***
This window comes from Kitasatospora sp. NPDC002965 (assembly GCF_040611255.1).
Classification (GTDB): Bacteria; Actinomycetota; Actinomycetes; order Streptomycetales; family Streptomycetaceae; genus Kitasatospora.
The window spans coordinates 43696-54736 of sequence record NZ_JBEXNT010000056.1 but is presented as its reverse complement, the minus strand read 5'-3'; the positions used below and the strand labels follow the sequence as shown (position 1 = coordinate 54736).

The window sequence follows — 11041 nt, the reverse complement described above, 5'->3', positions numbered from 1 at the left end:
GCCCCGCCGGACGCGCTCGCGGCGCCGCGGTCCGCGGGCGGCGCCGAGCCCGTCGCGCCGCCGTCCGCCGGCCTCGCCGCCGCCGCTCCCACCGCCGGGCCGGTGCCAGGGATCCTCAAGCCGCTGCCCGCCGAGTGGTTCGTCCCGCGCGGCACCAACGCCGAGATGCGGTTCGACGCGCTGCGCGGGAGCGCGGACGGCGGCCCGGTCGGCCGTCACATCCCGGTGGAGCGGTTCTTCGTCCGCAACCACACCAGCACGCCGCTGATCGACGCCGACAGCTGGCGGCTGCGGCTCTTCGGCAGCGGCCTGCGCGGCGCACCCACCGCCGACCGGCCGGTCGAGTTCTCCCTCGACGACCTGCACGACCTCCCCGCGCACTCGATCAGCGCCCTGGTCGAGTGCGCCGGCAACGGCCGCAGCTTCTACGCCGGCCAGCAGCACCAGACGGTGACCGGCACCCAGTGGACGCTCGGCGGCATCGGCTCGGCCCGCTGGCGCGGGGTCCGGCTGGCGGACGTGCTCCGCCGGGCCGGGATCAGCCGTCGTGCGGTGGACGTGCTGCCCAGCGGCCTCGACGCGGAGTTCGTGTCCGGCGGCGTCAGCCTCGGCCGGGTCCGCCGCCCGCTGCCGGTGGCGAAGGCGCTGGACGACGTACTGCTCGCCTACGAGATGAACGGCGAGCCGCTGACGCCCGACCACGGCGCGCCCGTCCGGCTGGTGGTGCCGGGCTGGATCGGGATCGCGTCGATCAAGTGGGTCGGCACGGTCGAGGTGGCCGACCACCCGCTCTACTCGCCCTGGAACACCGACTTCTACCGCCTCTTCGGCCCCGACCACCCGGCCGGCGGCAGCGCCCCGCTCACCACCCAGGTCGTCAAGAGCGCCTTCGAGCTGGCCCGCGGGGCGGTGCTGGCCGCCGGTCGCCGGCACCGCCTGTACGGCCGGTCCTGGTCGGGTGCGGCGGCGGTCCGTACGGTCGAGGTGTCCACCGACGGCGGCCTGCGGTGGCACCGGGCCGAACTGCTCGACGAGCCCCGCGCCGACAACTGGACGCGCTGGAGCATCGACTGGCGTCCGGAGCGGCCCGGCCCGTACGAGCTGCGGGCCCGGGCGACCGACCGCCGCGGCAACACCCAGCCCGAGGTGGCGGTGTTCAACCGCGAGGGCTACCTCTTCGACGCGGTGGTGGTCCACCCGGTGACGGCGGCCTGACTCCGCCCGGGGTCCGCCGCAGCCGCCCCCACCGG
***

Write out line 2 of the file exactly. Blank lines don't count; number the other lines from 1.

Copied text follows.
Classification (GTDB): Bacteria; Actinomycetota; Actinomycetes; order Streptomycetales; family Streptomycetaceae; genus Kitasatospora.